Yesterday, Boris Johnson appeared on talkRadio and chatted to Ross Kempsell, Political Editor, about what he likes to do when we he wants to relax and switch off. You can see the video here. And of course today, the focus of the news has been all about his bizarre new pastime: making model buses.
To most, this is probably easy to shrug off as another strange remark about what he does in his spare time – like the time he said he enjoyed painting cheese boxes. But to us here at Parallax – and anyone else with a modicum of knowledge about search rankings – there’s something amiss in the would-be Prime Minister’s choice of relaxation. Could this latest news piece be more than a short-term ‘dead cat strategy’ and more of a long-term SEO strategy?
The Conservative MP has had a dubious history with buses; images of him in front of a red bus with the words “We send the EU £350 million a week” plastered across the side are easy to find, and the relatively recent failing of his redesigned London Routemaster buses had no end of complaints popping up across the internet. Doesn’t it then seem likely then that, now, during his campaign to be Prime Minister, that Boris would want to push down any mention of these on Google?
We think so.
How Boris’ Remarks Affect Rankings
After the interview, news pieces started popping up across the SERPs. The BBC, The Guardian, The Independent, Huffington Post, The Sun, the Express, The Mirror, The Daily Mail, The London Economic, and many, many more are dominating the news section of Google, all referring to him and his supposed new hobby. And in the title of every single piece of coverage? His name next to the word ‘bus’.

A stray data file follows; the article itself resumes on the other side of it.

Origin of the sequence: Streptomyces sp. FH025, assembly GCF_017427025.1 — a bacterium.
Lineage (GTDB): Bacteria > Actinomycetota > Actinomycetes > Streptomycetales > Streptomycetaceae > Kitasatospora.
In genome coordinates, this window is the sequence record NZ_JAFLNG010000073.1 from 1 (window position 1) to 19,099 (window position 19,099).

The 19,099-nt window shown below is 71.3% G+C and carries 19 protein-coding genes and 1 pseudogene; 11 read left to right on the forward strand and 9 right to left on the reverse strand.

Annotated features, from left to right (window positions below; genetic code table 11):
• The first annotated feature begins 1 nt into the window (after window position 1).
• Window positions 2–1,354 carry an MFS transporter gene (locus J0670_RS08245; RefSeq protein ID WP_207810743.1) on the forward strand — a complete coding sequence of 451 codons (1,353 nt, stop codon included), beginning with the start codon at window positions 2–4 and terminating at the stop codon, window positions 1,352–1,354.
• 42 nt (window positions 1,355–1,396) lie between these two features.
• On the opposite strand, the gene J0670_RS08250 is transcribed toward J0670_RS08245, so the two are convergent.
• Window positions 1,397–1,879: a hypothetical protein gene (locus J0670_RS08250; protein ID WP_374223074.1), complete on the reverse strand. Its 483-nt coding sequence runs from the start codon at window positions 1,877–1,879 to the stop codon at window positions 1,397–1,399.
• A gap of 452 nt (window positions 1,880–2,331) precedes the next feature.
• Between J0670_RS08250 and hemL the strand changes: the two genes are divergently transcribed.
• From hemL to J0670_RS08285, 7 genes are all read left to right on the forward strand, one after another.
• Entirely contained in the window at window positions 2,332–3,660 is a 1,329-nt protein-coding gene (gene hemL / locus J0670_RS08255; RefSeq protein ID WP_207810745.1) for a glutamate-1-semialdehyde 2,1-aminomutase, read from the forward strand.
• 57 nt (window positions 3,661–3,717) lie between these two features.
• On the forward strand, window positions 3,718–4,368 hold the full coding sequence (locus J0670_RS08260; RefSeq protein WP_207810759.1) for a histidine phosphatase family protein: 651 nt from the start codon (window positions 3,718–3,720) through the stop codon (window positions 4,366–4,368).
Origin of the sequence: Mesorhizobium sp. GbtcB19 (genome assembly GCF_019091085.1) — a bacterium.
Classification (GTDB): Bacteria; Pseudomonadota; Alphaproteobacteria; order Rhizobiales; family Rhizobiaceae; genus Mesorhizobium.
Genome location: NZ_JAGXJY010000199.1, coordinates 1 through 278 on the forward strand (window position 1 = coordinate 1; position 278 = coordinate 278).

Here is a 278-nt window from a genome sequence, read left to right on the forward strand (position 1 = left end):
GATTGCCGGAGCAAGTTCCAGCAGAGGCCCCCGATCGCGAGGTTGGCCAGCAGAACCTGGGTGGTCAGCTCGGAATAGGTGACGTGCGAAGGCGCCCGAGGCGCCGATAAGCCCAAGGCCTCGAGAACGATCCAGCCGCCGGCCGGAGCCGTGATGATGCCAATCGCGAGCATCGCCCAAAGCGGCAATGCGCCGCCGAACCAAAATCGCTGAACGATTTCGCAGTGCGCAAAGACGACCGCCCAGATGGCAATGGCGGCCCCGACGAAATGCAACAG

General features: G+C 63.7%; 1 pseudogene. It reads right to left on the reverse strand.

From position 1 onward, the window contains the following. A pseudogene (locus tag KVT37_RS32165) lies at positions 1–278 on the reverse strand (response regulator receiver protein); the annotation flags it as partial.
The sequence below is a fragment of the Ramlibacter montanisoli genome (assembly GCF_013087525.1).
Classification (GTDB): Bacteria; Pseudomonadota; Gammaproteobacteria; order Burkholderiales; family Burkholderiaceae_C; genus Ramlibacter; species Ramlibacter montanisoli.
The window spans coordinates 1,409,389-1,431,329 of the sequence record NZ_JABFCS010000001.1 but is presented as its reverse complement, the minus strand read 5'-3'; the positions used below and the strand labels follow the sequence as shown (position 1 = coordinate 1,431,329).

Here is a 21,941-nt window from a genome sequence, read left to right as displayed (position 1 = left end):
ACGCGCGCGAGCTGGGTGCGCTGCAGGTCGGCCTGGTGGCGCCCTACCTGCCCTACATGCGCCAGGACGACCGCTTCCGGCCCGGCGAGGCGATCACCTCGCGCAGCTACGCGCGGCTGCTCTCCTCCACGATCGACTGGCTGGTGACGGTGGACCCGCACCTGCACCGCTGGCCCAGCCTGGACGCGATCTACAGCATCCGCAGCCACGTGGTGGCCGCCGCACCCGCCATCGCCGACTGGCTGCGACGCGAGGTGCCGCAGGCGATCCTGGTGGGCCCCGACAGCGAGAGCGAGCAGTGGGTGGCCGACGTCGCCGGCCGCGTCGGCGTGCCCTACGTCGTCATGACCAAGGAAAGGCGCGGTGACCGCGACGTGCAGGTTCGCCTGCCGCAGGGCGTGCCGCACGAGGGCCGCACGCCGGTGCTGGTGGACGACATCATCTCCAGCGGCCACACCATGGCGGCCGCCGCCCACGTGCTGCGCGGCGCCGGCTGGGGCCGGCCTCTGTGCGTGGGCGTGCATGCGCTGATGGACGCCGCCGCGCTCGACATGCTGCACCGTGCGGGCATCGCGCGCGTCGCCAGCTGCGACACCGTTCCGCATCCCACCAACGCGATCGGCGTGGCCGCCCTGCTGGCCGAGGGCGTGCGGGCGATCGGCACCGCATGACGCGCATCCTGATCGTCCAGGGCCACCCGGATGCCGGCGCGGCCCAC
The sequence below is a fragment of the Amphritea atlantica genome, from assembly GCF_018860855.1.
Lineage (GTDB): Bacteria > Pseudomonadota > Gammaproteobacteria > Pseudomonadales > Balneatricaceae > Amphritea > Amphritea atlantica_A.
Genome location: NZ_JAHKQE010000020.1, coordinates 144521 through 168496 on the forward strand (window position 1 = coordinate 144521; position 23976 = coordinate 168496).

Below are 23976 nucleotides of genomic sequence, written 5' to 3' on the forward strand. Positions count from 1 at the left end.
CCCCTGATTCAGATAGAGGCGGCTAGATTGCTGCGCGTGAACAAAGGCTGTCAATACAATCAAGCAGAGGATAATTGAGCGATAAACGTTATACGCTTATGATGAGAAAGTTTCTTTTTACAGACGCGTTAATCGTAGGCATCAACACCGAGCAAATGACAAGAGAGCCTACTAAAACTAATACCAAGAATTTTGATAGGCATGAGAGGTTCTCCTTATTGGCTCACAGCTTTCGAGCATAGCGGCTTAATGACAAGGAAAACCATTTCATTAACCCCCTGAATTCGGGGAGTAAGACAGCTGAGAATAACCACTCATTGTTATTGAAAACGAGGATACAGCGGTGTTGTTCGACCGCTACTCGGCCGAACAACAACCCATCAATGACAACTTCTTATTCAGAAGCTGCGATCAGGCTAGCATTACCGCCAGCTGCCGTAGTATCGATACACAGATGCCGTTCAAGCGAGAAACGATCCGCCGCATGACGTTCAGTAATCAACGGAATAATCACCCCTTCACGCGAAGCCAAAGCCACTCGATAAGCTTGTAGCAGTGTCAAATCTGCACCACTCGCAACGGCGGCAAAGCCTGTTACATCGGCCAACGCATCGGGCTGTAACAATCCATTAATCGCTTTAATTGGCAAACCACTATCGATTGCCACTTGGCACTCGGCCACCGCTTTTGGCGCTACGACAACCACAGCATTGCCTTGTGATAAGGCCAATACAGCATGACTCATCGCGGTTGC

Let’s look at this as if it were a content marketing campaign you were running for your client. Say the KPI was increasing the rankings of a specific keyword, or perhaps more generally the branded key term. Any marketer undergoing a link building campaign waiting for press to come in would consider the above coverage as a huge success, no doubt monitoring closely what affect this would have on your client’s rankings.
But here’s why all this really matters. On the 20th June, if you typed in the term ‘boris bus’ into Google, you would have been supplied with news stories, tweets and articles on Boris Johnson’s Routemaster buses. If you look at the first list of URLS below, you’ll see four of the six ranking articles for this key term are unsavoury articles about the failure of his buses.
Now take a look above at the second set of URLS and see what you get today. Three top stories with his name and the phrase ‘model buses’, three Tweets mentioning ‘model buses’ and his name, and then four organic search results, two of which are about him and ‘model buses’. This is only one day in too – remember, search is a long game, not a short game.
If you look at Google clickthrough stats, the top three positions have CTRs from nearly 30% in first position to 10% in third position. In the lower positions of 9 to 10, CTR has fallen to a sub 2%, according to Smart Insights. Mentions from so many high tier publications with hefty domain authorities are pushing down ‘Routemaster bus’ related articles and replacing them with articles about Boris making… model buses.
Not only has Boris used his infamous ‘dead cat strategy’ to move the conversation away from him and Carrie Symonds and his plans for Brexit, he’s managed to push down his past mistakes on Google, too – making it more difficult for people to get a quick snapshot of relevant information. He’s not just controlling the narrative here – he’s practically rewriting it. And judged by the standards of an SEO campaign, it’s hard to describe it as anything other than a resounding success.
And yet, all that being said, perhaps we’re giving him too much credit here. Maybe, when questioned, he was merely grasping for something other than “running through a field of wheat”. Or maybe he was simply staring out of the window and saw a bus go past. Or perhaps he really does enjoy making model buses out of crates.
Complete and utter genius, or an accidental fluke? Whatever you think, it’s certainly made one thing happen for Boris – we’re all talking about him. Again.